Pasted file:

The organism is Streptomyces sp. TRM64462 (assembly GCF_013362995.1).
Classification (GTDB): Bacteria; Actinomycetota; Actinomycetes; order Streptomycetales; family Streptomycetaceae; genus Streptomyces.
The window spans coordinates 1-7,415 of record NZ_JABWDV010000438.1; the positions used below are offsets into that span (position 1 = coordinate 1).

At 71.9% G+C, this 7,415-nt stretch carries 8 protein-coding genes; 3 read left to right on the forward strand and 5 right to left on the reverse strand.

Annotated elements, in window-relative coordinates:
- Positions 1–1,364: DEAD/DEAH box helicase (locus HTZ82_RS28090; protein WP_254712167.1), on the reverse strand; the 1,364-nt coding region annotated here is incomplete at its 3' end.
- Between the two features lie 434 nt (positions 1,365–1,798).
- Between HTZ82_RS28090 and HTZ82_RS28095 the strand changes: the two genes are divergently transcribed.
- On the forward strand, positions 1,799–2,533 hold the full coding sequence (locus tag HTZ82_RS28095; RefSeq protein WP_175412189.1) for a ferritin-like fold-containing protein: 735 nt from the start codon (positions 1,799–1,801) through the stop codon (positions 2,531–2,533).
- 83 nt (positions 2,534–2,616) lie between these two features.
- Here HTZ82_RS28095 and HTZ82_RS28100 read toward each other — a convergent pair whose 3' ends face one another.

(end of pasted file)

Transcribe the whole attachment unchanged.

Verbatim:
The organism is Streptomyces sp. TRM64462 (assembly GCF_013362995.1).
Classification (GTDB): Bacteria; Actinomycetota; Actinomycetes; order Streptomycetales; family Streptomycetaceae; genus Streptomyces.
The window spans coordinates 1-7,415 of record NZ_JABWDV010000438.1; the positions used below are offsets into that span (position 1 = coordinate 1).

At 71.9% G+C, this 7,415-nt stretch carries 8 protein-coding genes; 3 read left to right on the forward strand and 5 right to left on the reverse strand.

Annotated elements, in window-relative coordinates:
- Positions 1–1,364: DEAD/DEAH box helicase (locus HTZ82_RS28090; protein WP_254712167.1), on the reverse strand; the 1,364-nt coding region annotated here is incomplete at its 3' end.
- Between the two features lie 434 nt (positions 1,365–1,798).
- Between HTZ82_RS28090 and HTZ82_RS28095 the strand changes: the two genes are divergently transcribed.
- On the forward strand, positions 1,799–2,533 hold the full coding sequence (locus tag HTZ82_RS28095; RefSeq protein WP_175412189.1) for a ferritin-like fold-containing protein: 735 nt from the start codon (positions 1,799–1,801) through the stop codon (positions 2,531–2,533).
- 83 nt (positions 2,534–2,616) lie between these two features.
- Here HTZ82_RS28095 and HTZ82_RS28100 read toward each other — a convergent pair whose 3' ends face one another.